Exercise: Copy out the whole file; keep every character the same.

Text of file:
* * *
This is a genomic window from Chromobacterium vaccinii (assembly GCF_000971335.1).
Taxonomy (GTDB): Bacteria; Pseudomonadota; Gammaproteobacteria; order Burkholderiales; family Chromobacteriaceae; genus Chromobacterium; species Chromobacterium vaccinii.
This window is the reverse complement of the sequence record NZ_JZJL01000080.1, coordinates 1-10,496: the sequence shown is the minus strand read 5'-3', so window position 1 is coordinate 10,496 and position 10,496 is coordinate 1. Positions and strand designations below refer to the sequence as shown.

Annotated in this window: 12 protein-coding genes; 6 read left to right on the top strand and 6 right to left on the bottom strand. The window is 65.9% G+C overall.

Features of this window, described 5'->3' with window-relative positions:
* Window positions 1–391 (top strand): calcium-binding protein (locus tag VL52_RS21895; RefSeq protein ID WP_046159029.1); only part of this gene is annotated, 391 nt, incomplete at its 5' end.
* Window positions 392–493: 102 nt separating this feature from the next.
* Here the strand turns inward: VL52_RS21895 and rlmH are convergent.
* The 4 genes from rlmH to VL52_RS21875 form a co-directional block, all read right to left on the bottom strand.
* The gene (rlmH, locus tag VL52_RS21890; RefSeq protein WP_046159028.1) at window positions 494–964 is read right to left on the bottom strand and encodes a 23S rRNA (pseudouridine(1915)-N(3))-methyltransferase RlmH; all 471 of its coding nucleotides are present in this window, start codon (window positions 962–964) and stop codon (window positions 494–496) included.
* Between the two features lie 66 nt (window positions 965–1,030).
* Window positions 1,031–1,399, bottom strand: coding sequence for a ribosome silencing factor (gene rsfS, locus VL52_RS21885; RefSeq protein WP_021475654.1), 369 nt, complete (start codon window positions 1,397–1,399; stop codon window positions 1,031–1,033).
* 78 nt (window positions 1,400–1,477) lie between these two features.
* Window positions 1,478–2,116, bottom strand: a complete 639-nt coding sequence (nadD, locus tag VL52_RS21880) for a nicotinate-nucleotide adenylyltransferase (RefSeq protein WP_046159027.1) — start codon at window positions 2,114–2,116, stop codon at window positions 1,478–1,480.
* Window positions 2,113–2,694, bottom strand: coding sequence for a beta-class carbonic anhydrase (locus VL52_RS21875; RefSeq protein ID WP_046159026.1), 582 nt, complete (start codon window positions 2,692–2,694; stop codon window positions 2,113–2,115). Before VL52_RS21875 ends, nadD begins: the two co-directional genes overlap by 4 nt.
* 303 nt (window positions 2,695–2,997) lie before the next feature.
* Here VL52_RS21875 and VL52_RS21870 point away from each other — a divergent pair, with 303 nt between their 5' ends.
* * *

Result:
This is a genomic window from Chromobacterium vaccinii (assembly GCF_000971335.1).
Taxonomy (GTDB): Bacteria; Pseudomonadota; Gammaproteobacteria; order Burkholderiales; family Chromobacteriaceae; genus Chromobacterium; species Chromobacterium vaccinii.
This window is the reverse complement of the sequence record NZ_JZJL01000080.1, coordinates 1-10,496: the sequence shown is the minus strand read 5'-3', so window position 1 is coordinate 10,496 and position 10,496 is coordinate 1. Positions and strand designations below refer to the sequence as shown.

Annotated in this window: 12 protein-coding genes; 6 read left to right on the top strand and 6 right to left on the bottom strand. The window is 65.9% G+C overall.

Features of this window, described 5'->3' with window-relative positions:
* Window positions 1–391 (top strand): calcium-binding protein (locus tag VL52_RS21895; RefSeq protein ID WP_046159029.1); only part of this gene is annotated, 391 nt, incomplete at its 5' end.
* Window positions 392–493: 102 nt separating this feature from the next.
* Here the strand turns inward: VL52_RS21895 and rlmH are convergent.
* The 4 genes from rlmH to VL52_RS21875 form a co-directional block, all read right to left on the bottom strand.
* The gene (rlmH, locus tag VL52_RS21890; RefSeq protein WP_046159028.1) at window positions 494–964 is read right to left on the bottom strand and encodes a 23S rRNA (pseudouridine(1915)-N(3))-methyltransferase RlmH; all 471 of its coding nucleotides are present in this window, start codon (window positions 962–964) and stop codon (window positions 494–496) included.
* Between the two features lie 66 nt (window positions 965–1,030).
* Window positions 1,031–1,399, bottom strand: coding sequence for a ribosome silencing factor (gene rsfS, locus VL52_RS21885; RefSeq protein WP_021475654.1), 369 nt, complete (start codon window positions 1,397–1,399; stop codon window positions 1,031–1,033).
* 78 nt (window positions 1,400–1,477) lie between these two features.
* Window positions 1,478–2,116, bottom strand: a complete 639-nt coding sequence (nadD, locus tag VL52_RS21880) for a nicotinate-nucleotide adenylyltransferase (RefSeq protein WP_046159027.1) — start codon at window positions 2,114–2,116, stop codon at window positions 1,478–1,480.
* Window positions 2,113–2,694, bottom strand: coding sequence for a beta-class carbonic anhydrase (locus VL52_RS21875; RefSeq protein ID WP_046159026.1), 582 nt, complete (start codon window positions 2,692–2,694; stop codon window positions 2,113–2,115). Before VL52_RS21875 ends, nadD begins: the two co-directional genes overlap by 4 nt.
* 303 nt (window positions 2,695–2,997) lie before the next feature.
* Here VL52_RS21875 and VL52_RS21870 point away from each other — a divergent pair, with 303 nt between their 5' ends.